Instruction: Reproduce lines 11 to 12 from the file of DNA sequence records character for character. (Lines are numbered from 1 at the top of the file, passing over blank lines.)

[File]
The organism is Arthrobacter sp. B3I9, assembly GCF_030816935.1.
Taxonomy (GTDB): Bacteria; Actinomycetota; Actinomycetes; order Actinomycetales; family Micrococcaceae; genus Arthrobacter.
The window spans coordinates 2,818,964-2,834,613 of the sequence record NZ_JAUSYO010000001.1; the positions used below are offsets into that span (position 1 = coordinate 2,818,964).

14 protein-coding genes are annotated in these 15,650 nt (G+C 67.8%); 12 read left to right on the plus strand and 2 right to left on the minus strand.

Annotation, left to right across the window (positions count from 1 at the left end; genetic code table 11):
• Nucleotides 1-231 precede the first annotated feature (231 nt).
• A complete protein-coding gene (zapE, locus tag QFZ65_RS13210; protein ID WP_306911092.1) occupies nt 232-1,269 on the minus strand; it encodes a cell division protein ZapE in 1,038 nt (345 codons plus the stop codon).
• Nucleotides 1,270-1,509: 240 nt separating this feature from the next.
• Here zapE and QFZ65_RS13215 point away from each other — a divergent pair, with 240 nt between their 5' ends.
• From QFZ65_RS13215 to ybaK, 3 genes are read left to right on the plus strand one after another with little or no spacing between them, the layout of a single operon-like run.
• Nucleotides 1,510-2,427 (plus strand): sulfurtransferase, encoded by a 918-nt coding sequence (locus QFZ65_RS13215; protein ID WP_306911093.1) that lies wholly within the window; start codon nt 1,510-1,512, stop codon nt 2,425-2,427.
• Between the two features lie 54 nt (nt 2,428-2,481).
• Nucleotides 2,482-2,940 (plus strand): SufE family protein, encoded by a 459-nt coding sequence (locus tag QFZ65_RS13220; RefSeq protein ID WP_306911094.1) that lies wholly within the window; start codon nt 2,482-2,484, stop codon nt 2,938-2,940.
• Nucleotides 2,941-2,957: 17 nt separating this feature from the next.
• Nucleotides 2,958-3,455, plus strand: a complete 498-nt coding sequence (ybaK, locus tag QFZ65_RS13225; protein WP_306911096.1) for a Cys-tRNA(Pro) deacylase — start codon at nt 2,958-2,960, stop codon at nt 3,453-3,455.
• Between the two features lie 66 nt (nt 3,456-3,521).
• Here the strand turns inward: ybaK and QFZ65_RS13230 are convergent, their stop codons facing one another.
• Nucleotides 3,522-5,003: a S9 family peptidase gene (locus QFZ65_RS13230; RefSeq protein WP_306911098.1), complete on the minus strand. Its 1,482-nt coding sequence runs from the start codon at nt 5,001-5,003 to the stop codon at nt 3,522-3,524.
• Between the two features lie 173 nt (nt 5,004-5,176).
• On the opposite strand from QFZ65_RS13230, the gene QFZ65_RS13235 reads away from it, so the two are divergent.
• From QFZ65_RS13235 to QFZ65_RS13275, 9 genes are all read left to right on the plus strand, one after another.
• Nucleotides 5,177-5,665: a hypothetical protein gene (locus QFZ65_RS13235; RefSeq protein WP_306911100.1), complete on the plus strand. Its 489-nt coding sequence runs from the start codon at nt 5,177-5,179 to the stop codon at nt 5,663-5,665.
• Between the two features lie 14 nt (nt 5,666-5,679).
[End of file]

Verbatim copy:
• Nucleotides 1,510-2,427 (plus strand): sulfurtransferase, encoded by a 918-nt coding sequence (locus QFZ65_RS13215; protein ID WP_306911093.1) that lies wholly within the window; start codon nt 1,510-1,512, stop codon nt 2,425-2,427.
• Between the two features lie 54 nt (nt 2,428-2,481).